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Here’s what I like about this recipe:

  • The ingredients are simple. Yes, it calls for 3 types of chocolate, but the rest of the ingredients are  things you probably already have in your kitchen.
  • You don’t need an electric mixer (yup, mine is still busted).
  • It’s a pretty straightforward recipe – then again, most brownie recipes are.
  • The brownies taste exquisite – I have to say, these brownies surpass the ones I’ve made from my Dorie’s Cookies cookbook and from the Bobbette & Belle cookbook.
  • Chef Michael Smith – I mean, how CAN’T you love the soft-spoken east coaster?!?!

Dorie’s Cookies’ Peanut Butter and Fudge Brownies: Good – But Not the Best

I am sad to report that my KitchenAid stand mixer is still broken.

[Update: I am happy to report that I got a new one for Christmas 2018!!! However, I am sad to report that this post has no photos. I’m publishing it anyway.]

Depending on when I actually come around to publishing this post (which, let’s be honest, could be half a year after I write it at the pace I’m going) […yep], that means I have been several months without my trusty mixer. Considering how much I love to bake, that is a big deal.

But the good stand mixers aren’t cheap (I need the high quality ones to handle my bread baking needs!), and between general life expenses and preparing for a baby (who, weird to think, might be born by the time I post this) [… yep], a new mixer isn’t in the cards for the time being.

While that may have slowed my meringue and macaron production, it hasn’t stopped my baking altogether. I’ve just started looking for recipes that require little to no mixing – anything I can do by hand is fair game. After all, isn’t that what our grandmas did?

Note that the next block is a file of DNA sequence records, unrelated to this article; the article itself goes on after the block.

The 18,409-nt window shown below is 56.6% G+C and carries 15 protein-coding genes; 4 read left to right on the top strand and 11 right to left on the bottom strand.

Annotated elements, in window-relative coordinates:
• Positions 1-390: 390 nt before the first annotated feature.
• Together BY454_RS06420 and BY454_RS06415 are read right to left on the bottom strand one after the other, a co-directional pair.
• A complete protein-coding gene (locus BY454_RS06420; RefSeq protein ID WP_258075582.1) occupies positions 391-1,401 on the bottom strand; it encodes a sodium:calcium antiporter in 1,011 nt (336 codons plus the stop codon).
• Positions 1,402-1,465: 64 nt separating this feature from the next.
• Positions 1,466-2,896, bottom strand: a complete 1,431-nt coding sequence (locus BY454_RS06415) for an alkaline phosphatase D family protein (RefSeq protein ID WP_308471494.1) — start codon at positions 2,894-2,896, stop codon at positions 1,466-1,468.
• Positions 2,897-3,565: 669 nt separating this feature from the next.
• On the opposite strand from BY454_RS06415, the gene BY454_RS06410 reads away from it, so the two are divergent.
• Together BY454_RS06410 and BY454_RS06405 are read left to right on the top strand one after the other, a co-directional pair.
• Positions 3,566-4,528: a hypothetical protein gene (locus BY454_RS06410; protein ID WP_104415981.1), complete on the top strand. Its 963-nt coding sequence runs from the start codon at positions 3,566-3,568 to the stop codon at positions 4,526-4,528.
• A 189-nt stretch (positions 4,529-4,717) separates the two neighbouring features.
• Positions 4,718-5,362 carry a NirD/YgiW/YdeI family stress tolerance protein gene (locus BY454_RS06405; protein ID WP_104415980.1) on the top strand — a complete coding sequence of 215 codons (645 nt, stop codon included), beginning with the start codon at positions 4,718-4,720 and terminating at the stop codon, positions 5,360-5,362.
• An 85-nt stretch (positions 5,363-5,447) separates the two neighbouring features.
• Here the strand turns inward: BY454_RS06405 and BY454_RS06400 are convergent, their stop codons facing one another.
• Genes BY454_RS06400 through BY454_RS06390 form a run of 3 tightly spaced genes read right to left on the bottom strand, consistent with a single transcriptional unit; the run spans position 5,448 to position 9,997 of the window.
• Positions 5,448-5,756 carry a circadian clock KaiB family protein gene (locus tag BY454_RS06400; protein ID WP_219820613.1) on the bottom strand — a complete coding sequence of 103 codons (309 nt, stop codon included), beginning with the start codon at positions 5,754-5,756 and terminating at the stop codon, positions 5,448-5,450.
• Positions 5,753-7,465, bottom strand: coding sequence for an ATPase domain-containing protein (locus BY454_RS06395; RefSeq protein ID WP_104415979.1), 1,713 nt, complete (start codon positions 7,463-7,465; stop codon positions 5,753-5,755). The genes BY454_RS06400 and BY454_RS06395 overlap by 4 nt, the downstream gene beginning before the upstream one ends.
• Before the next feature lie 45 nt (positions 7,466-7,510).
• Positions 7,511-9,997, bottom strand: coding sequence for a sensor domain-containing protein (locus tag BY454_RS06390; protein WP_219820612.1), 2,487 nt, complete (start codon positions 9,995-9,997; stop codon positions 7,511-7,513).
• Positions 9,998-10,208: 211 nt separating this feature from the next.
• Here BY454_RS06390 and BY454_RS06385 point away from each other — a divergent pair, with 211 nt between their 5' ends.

The Peanut Butter and Fudge Brownies recipe from my Dorie’s Cookies cookbook didn’t seem to require too much mixing, and best yet, it reminded me of another recipe that I LOVE: the No-Bake Almond Butter Cup Bars from Minimalist Baker.

I can’t remember how I found that recipe but it is definitely is not my usual way of doing things. I almost NEVER use online recipes for baking (there is too much junk out there), and this is one of those “healthier” recipes that uses crunchier ingredients (think dates and maple syrup instead of regular white sugar, and a ganache made with coconut milk and coconut oil). However, it is super easy to make (hence the no bake) and easily accommodates the gluten-free folks in my life, so I have made it quite a few times and I LOVE it. It packs SUCH a punch. (Note that I use peanut butter instead of almond butter – and I make my own).

I figured that the Dorie’s Cookies recipe would be at least as good as the Minimalist Baker one – if not better, because it uses more decadent ingredients. As it turns out – I actually didn’t like it quite as much. It seemed a little less flavourful than the Minimalist Baker one – each layer was a little more subdued. But it was still a very delicious recipe (I mean, peanut butter + chocolate = how can you go wrong), so it’s worth discussing anyways.

This recipe has three components:

  1. The brownies
  2. The peanut butter frosting
  3. The chocolate glaze

The Brownies

First up, the brownie base. It all starts with a little saucepan action, where you mix butter and melted chocolate over a low heat til it slowly becomes melty and delicious. Off the heat, you whisk in white sugar, vanilla, and salt by hand – no stand mixer needed (woohoo!).